from Africa in Transition, Africa Program and Preparing for Leadership Transitions in Africa

The Truth About United States’ Complicity in DRC’s Fraudulent Election

Democratic Republic of Congo's outgoing President Joseph Kabila sits next to his successor Felix Tshisekedi during an inauguration ceremony whereby Tshisekedi will be sworn into office as the new president of the Democratic Republic of Congo. Olivia Acland/Reuters

February 6, 2019

Democratic Republic of Congo's outgoing President Joseph Kabila sits next to his successor Felix Tshisekedi during an inauguration ceremony whereby Tshisekedi will be sworn into office as the new president of the Democratic Republic of Congo. Olivia Acland/Reuters
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When John Bolton rolled out the Trump administration’s Africa strategy late last year, many observers noted the absence of language around strengthening democratic accountability and strong governance, or supporting those defending human rights on the continent. In the weeks that followed, the world got a clearer sense of what those omissions might mean—nowhere more so than in the Democratic Republic of the Congo (DRC).

On January 24, Felix Tshisekedi was sworn-in as the DRC’s new president. U.S. Ambassador Michael Hammer heralded the moment as the “first-ever peaceful, democratic transfer of power” in the country. It may have been peaceful, but it was democratic only in the way that a movie set’s facades are actual buildings. They look right at a glance, but once you peer inside, there is nothing there. All available evidence indicated that Tshisekedi did not win the election. Nor were there rules or laws in Congo that could somehow explain the backroom deal that determined the announced electoral outcome. The election was stolen, pure and simple. The Congolese people who bravely came out to vote were treated like unwitting extras in a drama staged by elites.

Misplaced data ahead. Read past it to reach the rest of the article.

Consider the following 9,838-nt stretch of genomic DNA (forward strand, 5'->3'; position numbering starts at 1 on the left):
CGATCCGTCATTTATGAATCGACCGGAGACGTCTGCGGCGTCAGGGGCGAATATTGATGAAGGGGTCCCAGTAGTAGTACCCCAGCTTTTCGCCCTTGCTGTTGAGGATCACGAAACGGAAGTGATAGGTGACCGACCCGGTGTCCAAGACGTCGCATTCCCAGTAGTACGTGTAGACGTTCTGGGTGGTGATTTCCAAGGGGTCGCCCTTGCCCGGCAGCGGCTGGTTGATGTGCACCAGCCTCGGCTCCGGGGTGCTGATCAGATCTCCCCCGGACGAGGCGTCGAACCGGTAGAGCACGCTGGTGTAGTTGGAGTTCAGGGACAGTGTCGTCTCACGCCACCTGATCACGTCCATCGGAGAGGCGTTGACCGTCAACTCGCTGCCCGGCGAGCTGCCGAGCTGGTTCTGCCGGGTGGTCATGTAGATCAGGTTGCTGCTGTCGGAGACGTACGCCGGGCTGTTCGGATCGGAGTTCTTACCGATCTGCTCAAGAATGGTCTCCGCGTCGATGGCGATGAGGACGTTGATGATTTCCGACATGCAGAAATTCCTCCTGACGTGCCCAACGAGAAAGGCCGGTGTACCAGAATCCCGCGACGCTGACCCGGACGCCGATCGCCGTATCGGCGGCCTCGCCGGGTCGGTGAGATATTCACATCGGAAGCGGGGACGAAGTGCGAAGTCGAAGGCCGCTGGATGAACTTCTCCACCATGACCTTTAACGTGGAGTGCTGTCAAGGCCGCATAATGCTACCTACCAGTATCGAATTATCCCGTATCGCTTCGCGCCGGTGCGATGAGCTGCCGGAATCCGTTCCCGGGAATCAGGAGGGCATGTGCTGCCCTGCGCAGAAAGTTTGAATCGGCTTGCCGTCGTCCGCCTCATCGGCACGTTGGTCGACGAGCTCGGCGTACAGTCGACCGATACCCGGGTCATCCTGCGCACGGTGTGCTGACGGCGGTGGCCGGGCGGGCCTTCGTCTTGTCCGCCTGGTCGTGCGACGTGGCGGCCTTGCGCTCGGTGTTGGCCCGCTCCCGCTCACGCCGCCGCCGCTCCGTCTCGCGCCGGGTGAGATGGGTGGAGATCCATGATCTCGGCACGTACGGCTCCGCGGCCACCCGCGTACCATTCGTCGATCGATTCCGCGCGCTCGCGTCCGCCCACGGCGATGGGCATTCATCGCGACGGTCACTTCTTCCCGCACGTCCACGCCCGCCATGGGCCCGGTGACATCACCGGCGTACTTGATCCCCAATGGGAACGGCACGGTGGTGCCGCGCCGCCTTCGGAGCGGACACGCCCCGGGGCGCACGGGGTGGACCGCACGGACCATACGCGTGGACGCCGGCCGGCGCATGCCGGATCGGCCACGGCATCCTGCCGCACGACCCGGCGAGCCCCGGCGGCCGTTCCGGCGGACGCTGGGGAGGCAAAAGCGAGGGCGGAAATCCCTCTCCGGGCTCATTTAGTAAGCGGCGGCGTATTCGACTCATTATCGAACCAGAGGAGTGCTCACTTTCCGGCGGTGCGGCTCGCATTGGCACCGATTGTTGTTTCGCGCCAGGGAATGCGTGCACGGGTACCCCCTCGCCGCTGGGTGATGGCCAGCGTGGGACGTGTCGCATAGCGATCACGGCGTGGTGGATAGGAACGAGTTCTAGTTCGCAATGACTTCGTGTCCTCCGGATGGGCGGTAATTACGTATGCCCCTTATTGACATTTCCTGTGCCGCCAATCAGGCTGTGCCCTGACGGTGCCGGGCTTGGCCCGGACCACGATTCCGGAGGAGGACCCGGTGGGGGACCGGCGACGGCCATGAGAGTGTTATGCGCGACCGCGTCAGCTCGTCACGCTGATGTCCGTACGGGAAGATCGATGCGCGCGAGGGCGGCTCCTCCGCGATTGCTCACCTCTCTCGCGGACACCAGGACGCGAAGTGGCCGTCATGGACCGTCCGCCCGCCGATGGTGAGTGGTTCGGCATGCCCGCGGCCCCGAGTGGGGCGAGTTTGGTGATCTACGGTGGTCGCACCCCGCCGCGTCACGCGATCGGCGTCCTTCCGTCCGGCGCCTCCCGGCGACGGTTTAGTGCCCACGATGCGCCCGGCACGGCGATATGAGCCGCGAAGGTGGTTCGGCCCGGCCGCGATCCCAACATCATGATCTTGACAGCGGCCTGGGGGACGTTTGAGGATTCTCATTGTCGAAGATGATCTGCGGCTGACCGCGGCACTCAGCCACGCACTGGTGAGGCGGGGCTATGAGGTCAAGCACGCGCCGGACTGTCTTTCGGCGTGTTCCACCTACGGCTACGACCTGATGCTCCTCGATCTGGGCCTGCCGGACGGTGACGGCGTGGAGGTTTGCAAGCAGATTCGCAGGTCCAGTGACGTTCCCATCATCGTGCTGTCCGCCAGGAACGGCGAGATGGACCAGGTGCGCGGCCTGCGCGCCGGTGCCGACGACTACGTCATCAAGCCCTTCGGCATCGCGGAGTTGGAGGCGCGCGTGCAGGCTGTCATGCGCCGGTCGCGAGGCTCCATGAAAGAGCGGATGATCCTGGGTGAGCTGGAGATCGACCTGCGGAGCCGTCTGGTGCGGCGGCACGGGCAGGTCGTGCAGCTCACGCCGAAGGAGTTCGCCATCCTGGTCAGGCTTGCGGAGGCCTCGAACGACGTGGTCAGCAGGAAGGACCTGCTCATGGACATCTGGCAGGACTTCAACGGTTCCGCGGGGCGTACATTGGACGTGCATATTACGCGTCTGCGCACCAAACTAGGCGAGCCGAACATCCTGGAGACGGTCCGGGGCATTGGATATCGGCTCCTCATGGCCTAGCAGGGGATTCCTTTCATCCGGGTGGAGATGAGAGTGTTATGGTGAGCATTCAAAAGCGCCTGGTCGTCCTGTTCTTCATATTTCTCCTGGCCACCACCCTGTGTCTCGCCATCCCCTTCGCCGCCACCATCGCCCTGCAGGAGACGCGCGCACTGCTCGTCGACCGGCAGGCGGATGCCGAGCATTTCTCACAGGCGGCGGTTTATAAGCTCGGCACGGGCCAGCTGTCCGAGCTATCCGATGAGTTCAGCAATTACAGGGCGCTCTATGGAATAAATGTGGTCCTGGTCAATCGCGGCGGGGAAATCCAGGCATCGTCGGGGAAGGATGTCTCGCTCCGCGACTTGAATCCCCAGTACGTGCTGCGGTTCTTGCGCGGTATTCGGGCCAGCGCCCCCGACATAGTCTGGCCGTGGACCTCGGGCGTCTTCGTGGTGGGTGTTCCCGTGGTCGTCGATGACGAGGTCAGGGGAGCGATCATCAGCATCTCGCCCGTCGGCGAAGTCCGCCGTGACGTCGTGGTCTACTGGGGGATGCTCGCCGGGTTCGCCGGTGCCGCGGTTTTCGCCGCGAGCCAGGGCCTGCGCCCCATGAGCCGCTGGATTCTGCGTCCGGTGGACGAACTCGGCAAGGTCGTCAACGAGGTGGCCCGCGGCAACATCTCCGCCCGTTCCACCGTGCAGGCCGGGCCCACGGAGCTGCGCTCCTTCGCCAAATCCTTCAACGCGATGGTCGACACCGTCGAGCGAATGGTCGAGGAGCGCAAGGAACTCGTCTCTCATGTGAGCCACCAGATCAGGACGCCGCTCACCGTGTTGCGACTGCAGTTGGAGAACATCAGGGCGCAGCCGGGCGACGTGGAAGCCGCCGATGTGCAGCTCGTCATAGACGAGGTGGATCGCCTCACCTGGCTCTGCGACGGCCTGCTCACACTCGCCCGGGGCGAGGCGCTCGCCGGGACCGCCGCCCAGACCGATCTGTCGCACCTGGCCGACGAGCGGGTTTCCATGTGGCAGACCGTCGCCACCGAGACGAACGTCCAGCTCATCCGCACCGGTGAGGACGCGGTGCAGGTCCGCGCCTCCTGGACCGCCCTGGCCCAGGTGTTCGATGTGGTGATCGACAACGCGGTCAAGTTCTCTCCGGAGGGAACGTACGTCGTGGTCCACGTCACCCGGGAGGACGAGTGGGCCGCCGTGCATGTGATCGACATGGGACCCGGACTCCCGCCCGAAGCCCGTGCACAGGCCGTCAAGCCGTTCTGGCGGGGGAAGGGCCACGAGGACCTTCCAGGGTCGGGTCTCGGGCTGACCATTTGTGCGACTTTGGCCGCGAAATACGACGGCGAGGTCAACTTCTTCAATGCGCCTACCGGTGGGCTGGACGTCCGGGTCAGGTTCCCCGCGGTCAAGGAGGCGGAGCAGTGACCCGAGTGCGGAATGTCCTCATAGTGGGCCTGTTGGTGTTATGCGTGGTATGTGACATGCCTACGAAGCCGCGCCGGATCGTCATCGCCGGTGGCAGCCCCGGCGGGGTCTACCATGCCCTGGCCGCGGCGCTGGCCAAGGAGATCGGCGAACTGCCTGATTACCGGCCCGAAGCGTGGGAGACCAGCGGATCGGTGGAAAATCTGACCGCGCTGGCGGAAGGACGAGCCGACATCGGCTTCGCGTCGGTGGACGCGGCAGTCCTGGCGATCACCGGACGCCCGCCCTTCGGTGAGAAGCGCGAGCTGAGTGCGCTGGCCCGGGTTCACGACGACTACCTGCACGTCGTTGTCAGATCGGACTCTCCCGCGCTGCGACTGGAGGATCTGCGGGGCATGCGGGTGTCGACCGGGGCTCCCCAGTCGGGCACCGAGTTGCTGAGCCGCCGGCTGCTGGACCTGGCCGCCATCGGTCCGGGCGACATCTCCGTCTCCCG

More on:

Democratic Republic of Congo

Elections and Voting

Democracy

Corruption

Sub-Saharan Africa

Despite having suggested it would isolate and pressure those undermining democracy in Congo just days before, the Trump administration decided to join other states in accepting the sham outcome in an effort to stave off a potentially violent stalemate in Congo. The wisdom of that choice is debatable. Congo’s instability is largely a function of deeply flawed and unaccountable governance, so the idea that an unaccountable leader and dubiously legitimate parliament will improve security over time sounds a lot like wishful thinking. Proponents of this idea prefer to call it prudence. But prudence is one thing; praising the democratic nature of Tshisekedi’s ascendance is another.

The people of Congo have good historical reasons to be skeptical of the United States. At a minimum, officials should choose their words with care. The United States’ interest in democratic legitimacy may be highly selective right now as it clearly matters a great deal more to this administration in Venezuela than in the DRC. But outright misrepresentations do us no favors. There are plenty of forces around the world working to devalue the meaning of ideas like democracy, or even truth. The United States ought not to join them.

More on:

Democratic Republic of Congo

Elections and Voting

Democracy

Corruption

Sub-Saharan Africa

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